Simone Leigh's 'Brick House' Is the Best Thing in the Hudson Yards Area

The monumental new sculpture gazes down 10th Avenue.

by Haley Mellin
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Jun 6 2019, 4:46pm

Simone Leigh presents Brick House, a sixteen-foot-tall bronze bust, for the inaugural High Line Plinth commission. Brick House‘s head is crowned with an afro framed by cornrows that develop into four braids, and the body forms a dome that is lined with a pattern of ridges. The torso, a combined form suggesting a skirt and a clay house, stands tall atop the Plinth, staring down 10th Avenue. In conversation with GARAGE, Cecilia Alemani, the Donald R. Mullen, Jr. Director and Chief Curator, High Line Art, discusses the new Plinth series.

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Simone Leigh, Brick House, 2019. A High Line Plinth commission. On view June 2019 – October 2020. Photo by Timothy Schenck. Courtesy the High Line

ALEMANI: This is a brand-new series that we just launched called the High Line Plinth, as a part of the art program on the High Line. The commission is different both in scale and size and in terms of investment, from a financial perspective, than the other commissions that we do.

GARAGE: It is clearly the largest work currently on the High Line and engages with monumentality.

ALEMANI: Exactly. The reason we launched this series is because when you visit this new section of the High Line you will see how special and different it is from the rest of the park, as it reminds one more of a large square or piazza. It's sitting on top of Tenth Avenue and offers incredible viewpoints with vistas south and north, right by Hudson Yards.

There is something about the space that made us want to commission a work that could be in dialogue with the High Line, the buildings around it and the views of Tenth Avenue. We wanted to invite artists to create something that could really hold this space, and like every other traditional piazza in Europe has a monument in the middle, we appropriated that concept to create a plinth or a pedestal that is installed in the center of the space. The artists can use it to give height to their own work.

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Simone Leigh, Brick House, 2019. A High Line Plinth commission. On view June 2019 – September 2020. Photo by Timothy Schenck. Courtesy the High Line

GARAGE: What was the process in selecting the Plinth commission artist?

ALEMANI: We started over three years ago and had about fifty artists submitting proposals. Simone is the first commission. We knew the first recipient of the High Line Plinth would get a certain attention and she's a wonderful artist. In her previous sculptural work, she has worked mainly with ceramics, usually on a much smaller scale. We like to push artists to try something new, specifically conceived for the High Line Plinth project. She proposed creating her first monumental piece. This new work is part of Anatomy of Architecture, a series of smaller works that often combine the human body with a half-dome as a skirt. For her what's important is to reflect on the relationship between the representation of the human body with architecture and look at how they influence each other.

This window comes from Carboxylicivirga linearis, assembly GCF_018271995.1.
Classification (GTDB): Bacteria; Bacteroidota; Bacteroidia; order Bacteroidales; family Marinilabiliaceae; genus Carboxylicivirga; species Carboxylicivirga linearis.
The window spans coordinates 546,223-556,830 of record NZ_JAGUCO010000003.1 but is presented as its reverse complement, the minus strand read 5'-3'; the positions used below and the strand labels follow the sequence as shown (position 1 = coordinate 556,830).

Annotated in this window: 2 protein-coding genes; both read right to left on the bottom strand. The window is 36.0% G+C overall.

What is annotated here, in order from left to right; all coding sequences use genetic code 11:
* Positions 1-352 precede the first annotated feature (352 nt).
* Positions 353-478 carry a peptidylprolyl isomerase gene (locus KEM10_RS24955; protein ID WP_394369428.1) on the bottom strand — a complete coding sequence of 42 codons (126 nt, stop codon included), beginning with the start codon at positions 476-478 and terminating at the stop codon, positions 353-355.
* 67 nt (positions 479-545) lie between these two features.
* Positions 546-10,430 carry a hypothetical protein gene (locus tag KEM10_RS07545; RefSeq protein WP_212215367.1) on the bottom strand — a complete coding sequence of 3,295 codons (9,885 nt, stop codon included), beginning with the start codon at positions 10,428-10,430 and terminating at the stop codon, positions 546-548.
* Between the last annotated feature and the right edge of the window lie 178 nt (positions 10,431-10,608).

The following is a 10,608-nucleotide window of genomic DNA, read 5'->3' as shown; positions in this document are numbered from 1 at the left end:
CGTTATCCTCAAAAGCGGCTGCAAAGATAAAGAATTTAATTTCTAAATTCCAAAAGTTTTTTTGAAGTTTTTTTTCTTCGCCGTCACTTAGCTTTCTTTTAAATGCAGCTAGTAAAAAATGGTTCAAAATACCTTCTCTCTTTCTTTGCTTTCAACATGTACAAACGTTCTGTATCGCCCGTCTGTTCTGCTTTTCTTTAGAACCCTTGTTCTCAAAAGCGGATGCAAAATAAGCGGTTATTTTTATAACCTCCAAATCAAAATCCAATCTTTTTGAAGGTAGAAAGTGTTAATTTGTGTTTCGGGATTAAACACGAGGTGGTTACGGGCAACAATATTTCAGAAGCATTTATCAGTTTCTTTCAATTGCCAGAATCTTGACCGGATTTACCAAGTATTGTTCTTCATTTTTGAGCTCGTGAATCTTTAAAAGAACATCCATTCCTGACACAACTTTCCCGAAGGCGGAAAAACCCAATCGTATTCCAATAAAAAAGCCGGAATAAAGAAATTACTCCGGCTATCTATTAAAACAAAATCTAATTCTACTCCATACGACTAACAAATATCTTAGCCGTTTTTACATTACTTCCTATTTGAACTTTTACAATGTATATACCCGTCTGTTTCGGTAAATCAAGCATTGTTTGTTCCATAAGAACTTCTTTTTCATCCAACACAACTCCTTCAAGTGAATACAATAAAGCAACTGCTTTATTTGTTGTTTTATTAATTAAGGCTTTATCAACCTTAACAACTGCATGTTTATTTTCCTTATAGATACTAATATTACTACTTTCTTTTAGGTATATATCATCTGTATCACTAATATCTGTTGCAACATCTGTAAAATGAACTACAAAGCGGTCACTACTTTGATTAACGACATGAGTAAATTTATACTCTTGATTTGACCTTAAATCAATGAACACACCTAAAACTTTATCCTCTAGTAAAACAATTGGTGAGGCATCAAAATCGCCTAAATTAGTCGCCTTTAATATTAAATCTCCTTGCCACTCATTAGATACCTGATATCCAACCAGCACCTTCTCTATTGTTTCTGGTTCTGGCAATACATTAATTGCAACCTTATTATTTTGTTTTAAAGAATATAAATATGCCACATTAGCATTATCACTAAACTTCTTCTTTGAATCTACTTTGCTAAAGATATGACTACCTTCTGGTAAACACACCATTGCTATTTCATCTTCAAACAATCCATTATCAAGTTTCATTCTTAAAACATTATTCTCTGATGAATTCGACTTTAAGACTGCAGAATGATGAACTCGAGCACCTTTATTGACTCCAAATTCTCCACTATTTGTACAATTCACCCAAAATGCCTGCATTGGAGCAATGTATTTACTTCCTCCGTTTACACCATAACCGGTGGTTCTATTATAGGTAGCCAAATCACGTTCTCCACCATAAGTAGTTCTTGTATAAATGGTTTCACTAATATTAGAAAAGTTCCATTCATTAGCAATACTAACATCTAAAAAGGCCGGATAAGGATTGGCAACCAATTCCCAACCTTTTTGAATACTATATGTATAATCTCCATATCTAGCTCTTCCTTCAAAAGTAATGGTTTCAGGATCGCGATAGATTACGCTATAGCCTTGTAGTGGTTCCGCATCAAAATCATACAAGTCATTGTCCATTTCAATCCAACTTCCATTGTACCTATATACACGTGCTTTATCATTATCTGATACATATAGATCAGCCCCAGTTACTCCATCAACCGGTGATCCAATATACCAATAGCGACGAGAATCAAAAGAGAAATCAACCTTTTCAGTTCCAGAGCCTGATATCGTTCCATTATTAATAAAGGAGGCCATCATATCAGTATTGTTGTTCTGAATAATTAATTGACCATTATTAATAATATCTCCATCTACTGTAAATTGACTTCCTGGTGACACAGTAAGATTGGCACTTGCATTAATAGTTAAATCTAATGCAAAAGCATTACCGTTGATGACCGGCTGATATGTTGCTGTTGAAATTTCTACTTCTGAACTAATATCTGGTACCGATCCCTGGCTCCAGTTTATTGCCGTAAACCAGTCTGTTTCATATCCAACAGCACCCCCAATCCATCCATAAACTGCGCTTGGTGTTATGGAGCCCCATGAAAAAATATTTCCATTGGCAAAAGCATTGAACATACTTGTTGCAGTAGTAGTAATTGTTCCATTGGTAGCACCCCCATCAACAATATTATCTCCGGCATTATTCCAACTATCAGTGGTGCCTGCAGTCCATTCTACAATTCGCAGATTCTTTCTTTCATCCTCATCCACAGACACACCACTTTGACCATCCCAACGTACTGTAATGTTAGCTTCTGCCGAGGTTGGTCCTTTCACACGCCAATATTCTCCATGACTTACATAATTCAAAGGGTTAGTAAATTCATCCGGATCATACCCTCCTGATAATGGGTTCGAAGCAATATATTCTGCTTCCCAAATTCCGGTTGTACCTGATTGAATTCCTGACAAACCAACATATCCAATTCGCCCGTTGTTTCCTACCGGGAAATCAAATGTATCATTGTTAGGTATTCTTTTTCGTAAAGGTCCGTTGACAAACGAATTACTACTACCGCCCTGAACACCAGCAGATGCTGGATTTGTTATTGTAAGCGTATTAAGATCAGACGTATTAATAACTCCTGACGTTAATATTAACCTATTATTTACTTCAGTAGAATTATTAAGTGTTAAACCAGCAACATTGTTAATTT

GARAGE: I see why the curatorial team selected this work to inaugurate the plinth commissions. It makes exceptional sense now and in this location.

ALEMANI: The High Line sculpture is called Brick House and it's about 16 feet tall. It is the first monumental piece of the Anatomy of Architecture: It's the face of a black woman that’s built on a torso peppered with different architectural references, mainly from West Africa or the southern US. She's sitting on this very large plinth, so there's an incredible view of the High Line, the avenues, and the streets.

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Simone Leigh, Brick House, 2019. A High Line Plinth commission. On view June 2019 – September 2020. Photo by Timothy Schenck. Courtesy the High Line

GARAGE: The sculpture looks like it fits with the architectural nuances of the surrounding city, how it resonates with the patterns of the buildings around it.

ALEMANI: Brick House has a very impressive presence. It's really exciting to bring the sculpture to The High Line because we love working with Leigh and giving her the opportunity to do something that probably she wouldn't have done otherwise. In addition, we want to see how people are going to use this space considering that presence is in the middle of the city. We really wanted to it to be a gathering space that can generate conversation and function as a platform for dialogue and exchange, in particular in a part of the city that is in constant transformation.

Brick House by Simone Leigh is on view through September 2020. It can be viewed on the High Line at the Spur, at 30th Street and 10th Avenue. Simone Leigh (b. 1967, Chicago, Illinois) lives and works in Brooklyn, New York. Recent exhibitions of her work have been presented at institutions including the Hammer Museum, Los Angeles, California (2016); The Studio Museum in Harlem in Marcus Garvey Park, New York, New York (2016); Tate Exchange at Tate Modern, London, United Kingdom (2016); Kansas City Art Institute, Kansas City, Missouri (2016); New Museum, New York, New York (2016); and the Atlanta Contemporary Art Center, Atlanta, Georgia (2014). Upcoming exhibitions include the Solomon R. Guggenheim Museum through October 27, 2019 and the Whitney Biennial through September 22, 2019. Leigh is represented by Luhring Augustine, New York and David Kordansky Gallery, Los Angeles.

Tagged:
High Line
Cecilia Alemani
Simone Leigh
brick house